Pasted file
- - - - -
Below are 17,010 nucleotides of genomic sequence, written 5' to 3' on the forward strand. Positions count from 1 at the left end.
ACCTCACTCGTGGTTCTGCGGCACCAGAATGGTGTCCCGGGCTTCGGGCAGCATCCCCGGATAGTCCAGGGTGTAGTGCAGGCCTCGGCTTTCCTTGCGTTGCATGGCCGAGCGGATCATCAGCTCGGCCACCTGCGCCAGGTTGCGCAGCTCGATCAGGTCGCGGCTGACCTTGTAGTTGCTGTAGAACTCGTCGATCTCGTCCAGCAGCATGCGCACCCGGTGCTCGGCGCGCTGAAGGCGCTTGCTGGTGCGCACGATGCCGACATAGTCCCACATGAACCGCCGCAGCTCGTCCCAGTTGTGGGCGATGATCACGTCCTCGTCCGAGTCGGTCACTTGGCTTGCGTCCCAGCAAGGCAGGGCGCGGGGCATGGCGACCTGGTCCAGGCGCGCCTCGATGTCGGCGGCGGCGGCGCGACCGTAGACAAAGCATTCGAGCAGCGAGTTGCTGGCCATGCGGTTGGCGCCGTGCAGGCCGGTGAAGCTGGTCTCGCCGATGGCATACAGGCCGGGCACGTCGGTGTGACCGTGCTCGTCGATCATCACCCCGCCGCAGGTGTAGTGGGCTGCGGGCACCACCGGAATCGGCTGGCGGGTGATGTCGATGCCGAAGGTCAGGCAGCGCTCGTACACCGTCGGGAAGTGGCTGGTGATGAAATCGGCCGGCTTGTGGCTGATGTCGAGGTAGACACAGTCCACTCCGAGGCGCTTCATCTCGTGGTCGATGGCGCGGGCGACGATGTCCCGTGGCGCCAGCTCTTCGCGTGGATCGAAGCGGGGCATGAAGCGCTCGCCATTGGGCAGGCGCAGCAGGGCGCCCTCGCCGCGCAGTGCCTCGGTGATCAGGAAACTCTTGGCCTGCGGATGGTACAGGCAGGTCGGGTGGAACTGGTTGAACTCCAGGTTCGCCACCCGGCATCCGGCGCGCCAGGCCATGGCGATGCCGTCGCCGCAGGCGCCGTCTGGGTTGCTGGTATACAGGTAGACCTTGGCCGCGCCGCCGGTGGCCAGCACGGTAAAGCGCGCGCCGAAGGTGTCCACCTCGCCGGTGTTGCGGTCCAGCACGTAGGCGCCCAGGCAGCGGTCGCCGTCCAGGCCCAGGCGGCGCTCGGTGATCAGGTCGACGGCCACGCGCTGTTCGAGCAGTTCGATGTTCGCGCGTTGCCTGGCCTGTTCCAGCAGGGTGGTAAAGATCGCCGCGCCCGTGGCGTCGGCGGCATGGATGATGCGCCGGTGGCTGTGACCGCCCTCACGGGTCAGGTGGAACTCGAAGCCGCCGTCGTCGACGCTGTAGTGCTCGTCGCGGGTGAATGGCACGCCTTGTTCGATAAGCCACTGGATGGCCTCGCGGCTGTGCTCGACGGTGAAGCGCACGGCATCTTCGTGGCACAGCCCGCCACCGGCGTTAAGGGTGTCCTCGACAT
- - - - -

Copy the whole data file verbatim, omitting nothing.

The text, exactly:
Below are 17,010 nucleotides of genomic sequence, written 5' to 3' on the forward strand. Positions count from 1 at the left end.
ACCTCACTCGTGGTTCTGCGGCACCAGAATGGTGTCCCGGGCTTCGGGCAGCATCCCCGGATAGTCCAGGGTGTAGTGCAGGCCTCGGCTTTCCTTGCGTTGCATGGCCGAGCGGATCATCAGCTCGGCCACCTGCGCCAGGTTGCGCAGCTCGATCAGGTCGCGGCTGACCTTGTAGTTGCTGTAGAACTCGTCGATCTCGTCCAGCAGCATGCGCACCCGGTGCTCGGCGCGCTGAAGGCGCTTGCTGGTGCGCACGATGCCGACATAGTCCCACATGAACCGCCGCAGCTCGTCCCAGTTGTGGGCGATGATCACGTCCTCGTCCGAGTCGGTCACTTGGCTTGCGTCCCAGCAAGGCAGGGCGCGGGGCATGGCGACCTGGTCCAGGCGCGCCTCGATGTCGGCGGCGGCGGCGCGACCGTAGACAAAGCATTCGAGCAGCGAGTTGCTGGCCATGCGGTTGGCGCCGTGCAGGCCGGTGAAGCTGGTCTCGCCGATGGCATACAGGCCGGGCACGTCGGTGTGACCGTGCTCGTCGATCATCACCCCGCCGCAGGTGTAGTGGGCTGCGGGCACCACCGGAATCGGCTGGCGGGTGATGTCGATGCCGAAGGTCAGGCAGCGCTCGTACACCGTCGGGAAGTGGCTGGTGATGAAATCGGCCGGCTTGTGGCTGATGTCGAGGTAGACACAGTCCACTCCGAGGCGCTTCATCTCGTGGTCGATGGCGCGGGCGACGATGTCCCGTGGCGCCAGCTCTTCGCGTGGATCGAAGCGGGGCATGAAGCGCTCGCCATTGGGCAGGCGCAGCAGGGCGCCCTCGCCGCGCAGTGCCTCGGTGATCAGGAAACTCTTGGCCTGCGGATGGTACAGGCAGGTCGGGTGGAACTGGTTGAACTCCAGGTTCGCCACCCGGCATCCGGCGCGCCAGGCCATGGCGATGCCGTCGCCGCAGGCGCCGTCTGGGTTGCTGGTATACAGGTAGACCTTGGCCGCGCCGCCGGTGGCCAGCACGGTAAAGCGCGCGCCGAAGGTGTCCACCTCGCCGGTGTTGCGGTCCAGCACGTAGGCGCCCAGGCAGCGGTCGCCGTCCAGGCCCAGGCGGCGCTCGGTGATCAGGTCGACGGCCACGCGCTGTTCGAGCAGTTCGATGTTCGCGCGTTGCCTGGCCTGTTCCAGCAGGGTGGTAAAGATCGCCGCGCCCGTGGCGTCGGCGGCATGGATGATGCGCCGGTGGCTGTGACCGCCCTCACGGGTCAGGTGGAACTCGAAGCCGCCGTCGTCGACGCTGTAGTGCTCGTCGCGGGTGAATGGCACGCCTTGTTCGATAAGCCACTGGATGGCCTCGCGGCTGTGCTCGACGGTGAAGCGCACGGCATCTTCGTGGCACAGCCCGCCACCGGCGTTAAGGGTGTCCTCGACAT